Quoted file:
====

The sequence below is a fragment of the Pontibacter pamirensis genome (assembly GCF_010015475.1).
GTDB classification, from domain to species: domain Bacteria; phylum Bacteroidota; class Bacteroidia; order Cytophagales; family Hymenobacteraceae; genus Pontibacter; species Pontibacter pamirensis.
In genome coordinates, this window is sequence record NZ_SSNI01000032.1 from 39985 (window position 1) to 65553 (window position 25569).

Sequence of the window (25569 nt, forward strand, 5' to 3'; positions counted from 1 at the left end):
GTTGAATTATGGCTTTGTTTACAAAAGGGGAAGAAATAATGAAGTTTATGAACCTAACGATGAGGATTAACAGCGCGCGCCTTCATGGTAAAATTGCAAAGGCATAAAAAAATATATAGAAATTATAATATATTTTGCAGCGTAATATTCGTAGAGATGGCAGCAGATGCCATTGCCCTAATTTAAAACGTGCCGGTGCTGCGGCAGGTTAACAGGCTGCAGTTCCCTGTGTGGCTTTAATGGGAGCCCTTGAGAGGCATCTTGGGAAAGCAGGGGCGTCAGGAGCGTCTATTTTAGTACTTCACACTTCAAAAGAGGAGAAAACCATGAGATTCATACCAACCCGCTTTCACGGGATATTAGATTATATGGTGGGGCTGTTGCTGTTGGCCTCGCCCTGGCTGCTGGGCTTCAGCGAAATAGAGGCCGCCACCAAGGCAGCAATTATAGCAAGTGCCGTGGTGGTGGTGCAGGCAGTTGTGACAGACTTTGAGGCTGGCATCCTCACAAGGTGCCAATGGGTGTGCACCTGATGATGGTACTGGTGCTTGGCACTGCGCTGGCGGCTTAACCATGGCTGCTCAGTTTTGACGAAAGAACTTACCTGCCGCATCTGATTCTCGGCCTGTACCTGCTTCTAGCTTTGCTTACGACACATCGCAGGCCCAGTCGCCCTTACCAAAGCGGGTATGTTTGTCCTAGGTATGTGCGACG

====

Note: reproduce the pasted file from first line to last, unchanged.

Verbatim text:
The sequence below is a fragment of the Pontibacter pamirensis genome (assembly GCF_010015475.1).
GTDB classification, from domain to species: domain Bacteria; phylum Bacteroidota; class Bacteroidia; order Cytophagales; family Hymenobacteraceae; genus Pontibacter; species Pontibacter pamirensis.
In genome coordinates, this window is sequence record NZ_SSNI01000032.1 from 39985 (window position 1) to 65553 (window position 25569).

Sequence of the window (25569 nt, forward strand, 5' to 3'; positions counted from 1 at the left end):
GTTGAATTATGGCTTTGTTTACAAAAGGGGAAGAAATAATGAAGTTTATGAACCTAACGATGAGGATTAACAGCGCGCGCCTTCATGGTAAAATTGCAAAGGCATAAAAAAATATATAGAAATTATAATATATTTTGCAGCGTAATATTCGTAGAGATGGCAGCAGATGCCATTGCCCTAATTTAAAACGTGCCGGTGCTGCGGCAGGTTAACAGGCTGCAGTTCCCTGTGTGGCTTTAATGGGAGCCCTTGAGAGGCATCTTGGGAAAGCAGGGGCGTCAGGAGCGTCTATTTTAGTACTTCACACTTCAAAAGAGGAGAAAACCATGAGATTCATACCAACCCGCTTTCACGGGATATTAGATTATATGGTGGGGCTGTTGCTGTTGGCCTCGCCCTGGCTGCTGGGCTTCAGCGAAATAGAGGCCGCCACCAAGGCAGCAATTATAGCAAGTGCCGTGGTGGTGGTGCAGGCAGTTGTGACAGACTTTGAGGCTGGCATCCTCACAAGGTGCCAATGGGTGTGCACCTGATGATGGTACTGGTGCTTGGCACTGCGCTGGCGGCTTAACCATGGCTGCTCAGTTTTGACGAAAGAACTTACCTGCCGCATCTGATTCTCGGCCTGTACCTGCTTCTAGCTTTGCTTACGACACATCGCAGGCCCAGTCGCCCTTACCAAAGCGGGTATGTTTGTCCTAGGTATGTGCGACG